On February 4, the National Congress officially inaugurated Brazil’s 56th legislature (2019-2023). In a solemn session attended by deputies and senators alike, one legislator read a speech by Jair Bolsonaro in which he declared “war” on organized crime and pledged “tougher laws” on crime. Both chambers have already elected their authorities, but have not yet defined the new composition of the committees.
Although the session initiated the legislature, the legislators for the 2019-2023 period took office on February 1. On that day, 513 deputies and 54 senators were sworn in. The former comprise a 301-strong pro-government bloc and ecompass 11 separate political parties. Although this bloc provides a broad base of legislative support, this does not necessarily imply that all government policies will be approved by those 301 deputies: to consolidate that support, the ruling party will now have to negotiate consensus among those pro government legislators. Also, the lower chamber elected Rodrigo Maia as its president for the third time.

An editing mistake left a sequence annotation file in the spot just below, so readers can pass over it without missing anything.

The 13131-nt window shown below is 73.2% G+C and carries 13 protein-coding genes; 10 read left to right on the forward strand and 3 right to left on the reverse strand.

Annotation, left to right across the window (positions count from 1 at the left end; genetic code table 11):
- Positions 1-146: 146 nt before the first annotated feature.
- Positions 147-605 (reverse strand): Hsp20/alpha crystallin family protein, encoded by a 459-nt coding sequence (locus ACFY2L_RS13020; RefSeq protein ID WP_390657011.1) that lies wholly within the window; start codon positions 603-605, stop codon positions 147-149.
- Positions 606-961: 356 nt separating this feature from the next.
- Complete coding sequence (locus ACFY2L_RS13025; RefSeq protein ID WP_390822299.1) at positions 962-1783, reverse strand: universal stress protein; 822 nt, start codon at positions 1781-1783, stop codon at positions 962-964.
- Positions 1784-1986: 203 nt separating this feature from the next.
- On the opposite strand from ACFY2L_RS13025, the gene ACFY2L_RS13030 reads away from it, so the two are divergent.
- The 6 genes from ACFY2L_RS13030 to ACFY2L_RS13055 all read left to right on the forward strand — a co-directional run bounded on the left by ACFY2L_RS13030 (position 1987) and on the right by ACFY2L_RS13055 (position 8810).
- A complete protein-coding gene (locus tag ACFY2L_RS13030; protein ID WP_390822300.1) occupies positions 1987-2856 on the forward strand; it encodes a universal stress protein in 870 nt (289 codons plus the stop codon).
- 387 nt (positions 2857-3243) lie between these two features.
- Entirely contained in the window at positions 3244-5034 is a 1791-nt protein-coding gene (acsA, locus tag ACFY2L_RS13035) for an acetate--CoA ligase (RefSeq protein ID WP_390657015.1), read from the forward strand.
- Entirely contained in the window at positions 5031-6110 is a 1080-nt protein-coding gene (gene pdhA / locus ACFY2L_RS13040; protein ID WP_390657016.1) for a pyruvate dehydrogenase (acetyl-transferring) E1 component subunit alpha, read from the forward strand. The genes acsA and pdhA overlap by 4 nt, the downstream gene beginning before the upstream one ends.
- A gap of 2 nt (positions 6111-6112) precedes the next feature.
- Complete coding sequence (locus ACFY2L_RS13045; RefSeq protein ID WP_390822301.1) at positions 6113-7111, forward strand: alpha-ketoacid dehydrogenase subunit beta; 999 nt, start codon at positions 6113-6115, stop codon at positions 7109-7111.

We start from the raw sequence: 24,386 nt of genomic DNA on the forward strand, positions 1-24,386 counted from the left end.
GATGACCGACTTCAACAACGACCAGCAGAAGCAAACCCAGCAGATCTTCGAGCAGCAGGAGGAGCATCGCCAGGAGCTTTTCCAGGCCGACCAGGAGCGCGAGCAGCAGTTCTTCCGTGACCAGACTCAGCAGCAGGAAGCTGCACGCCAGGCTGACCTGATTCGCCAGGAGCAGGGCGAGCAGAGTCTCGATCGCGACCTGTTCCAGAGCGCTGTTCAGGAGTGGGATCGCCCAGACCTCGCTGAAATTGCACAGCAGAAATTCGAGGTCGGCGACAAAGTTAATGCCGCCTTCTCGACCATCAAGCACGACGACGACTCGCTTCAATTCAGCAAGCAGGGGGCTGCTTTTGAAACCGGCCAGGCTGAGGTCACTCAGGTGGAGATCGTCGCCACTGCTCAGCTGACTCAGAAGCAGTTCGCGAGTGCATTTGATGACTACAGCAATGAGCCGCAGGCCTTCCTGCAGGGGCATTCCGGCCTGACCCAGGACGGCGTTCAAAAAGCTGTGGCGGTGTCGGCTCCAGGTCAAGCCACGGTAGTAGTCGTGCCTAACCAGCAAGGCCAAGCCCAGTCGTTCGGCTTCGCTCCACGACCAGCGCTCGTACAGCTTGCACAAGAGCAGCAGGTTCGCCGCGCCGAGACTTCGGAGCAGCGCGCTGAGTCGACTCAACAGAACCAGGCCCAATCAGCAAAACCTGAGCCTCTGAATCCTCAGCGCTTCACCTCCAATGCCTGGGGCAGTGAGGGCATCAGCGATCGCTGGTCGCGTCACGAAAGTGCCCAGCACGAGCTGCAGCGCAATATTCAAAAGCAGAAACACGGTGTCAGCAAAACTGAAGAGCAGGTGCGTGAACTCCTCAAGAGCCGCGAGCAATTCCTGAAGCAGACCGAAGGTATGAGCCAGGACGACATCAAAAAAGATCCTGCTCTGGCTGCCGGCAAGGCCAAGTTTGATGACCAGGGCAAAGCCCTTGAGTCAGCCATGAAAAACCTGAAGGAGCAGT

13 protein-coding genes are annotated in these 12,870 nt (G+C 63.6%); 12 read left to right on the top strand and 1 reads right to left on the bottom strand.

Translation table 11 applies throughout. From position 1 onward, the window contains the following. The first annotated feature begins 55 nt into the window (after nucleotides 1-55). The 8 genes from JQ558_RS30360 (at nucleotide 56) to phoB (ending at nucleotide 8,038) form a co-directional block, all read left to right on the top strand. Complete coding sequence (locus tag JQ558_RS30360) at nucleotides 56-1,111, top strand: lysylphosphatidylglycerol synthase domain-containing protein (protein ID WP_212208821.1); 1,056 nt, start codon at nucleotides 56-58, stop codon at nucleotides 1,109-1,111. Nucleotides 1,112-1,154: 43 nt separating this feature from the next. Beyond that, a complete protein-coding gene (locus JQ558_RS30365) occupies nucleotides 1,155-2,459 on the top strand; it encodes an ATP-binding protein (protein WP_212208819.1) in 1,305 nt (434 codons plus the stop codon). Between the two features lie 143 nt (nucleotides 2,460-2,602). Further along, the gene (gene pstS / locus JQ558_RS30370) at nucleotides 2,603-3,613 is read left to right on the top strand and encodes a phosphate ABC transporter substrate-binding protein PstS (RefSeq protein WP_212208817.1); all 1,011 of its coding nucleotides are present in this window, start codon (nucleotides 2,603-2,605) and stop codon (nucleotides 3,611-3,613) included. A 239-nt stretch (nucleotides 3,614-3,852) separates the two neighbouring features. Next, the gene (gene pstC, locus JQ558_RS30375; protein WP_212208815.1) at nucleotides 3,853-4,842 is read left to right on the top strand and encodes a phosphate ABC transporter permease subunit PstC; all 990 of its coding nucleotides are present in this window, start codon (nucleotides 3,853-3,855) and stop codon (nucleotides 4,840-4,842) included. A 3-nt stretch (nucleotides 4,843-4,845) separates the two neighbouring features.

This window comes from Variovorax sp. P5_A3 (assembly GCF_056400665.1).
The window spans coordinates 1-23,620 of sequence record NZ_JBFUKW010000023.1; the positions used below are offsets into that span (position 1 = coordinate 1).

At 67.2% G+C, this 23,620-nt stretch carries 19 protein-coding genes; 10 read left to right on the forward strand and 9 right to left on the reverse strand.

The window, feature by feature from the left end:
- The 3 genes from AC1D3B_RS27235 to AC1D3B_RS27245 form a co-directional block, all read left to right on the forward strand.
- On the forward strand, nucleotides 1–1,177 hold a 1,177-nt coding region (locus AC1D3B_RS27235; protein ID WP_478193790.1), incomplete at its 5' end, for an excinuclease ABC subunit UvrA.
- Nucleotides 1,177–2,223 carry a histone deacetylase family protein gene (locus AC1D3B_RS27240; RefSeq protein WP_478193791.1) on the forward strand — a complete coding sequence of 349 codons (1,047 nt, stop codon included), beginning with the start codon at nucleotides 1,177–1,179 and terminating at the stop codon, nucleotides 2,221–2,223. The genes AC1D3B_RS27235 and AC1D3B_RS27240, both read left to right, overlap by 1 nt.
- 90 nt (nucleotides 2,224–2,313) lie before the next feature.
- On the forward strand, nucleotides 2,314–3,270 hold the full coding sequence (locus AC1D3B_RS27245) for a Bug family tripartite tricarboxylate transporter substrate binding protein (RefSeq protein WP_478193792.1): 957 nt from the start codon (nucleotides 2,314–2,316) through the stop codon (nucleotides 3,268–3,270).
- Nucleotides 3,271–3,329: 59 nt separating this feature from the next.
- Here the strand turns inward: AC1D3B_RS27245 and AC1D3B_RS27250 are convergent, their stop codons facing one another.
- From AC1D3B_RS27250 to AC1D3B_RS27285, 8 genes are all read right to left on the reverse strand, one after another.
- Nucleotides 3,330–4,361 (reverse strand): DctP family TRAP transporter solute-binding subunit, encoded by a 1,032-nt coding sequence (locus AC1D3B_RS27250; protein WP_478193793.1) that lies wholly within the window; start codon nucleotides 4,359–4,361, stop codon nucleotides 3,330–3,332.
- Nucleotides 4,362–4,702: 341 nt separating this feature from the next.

The Senate, for its part, finished defining its Board of Directors on February 6. Davi Alcolumbre was elected president of the Senate and, for the first time, the 11 positions of the Table (Mesa), which include vice-presidencies and secretaries, were filled by representatives of 11 different parties.
In terms of governability, the presidencies of the chambers are important because they have the power to define voting guidelines and accept or reject impeachment requests against the Executive. On this point, it is important to note that both Maia and Alcolumbre belong to the Democrats, a party allied to the ruling party. All that remains now is to define how the different congressional committees are to be composed.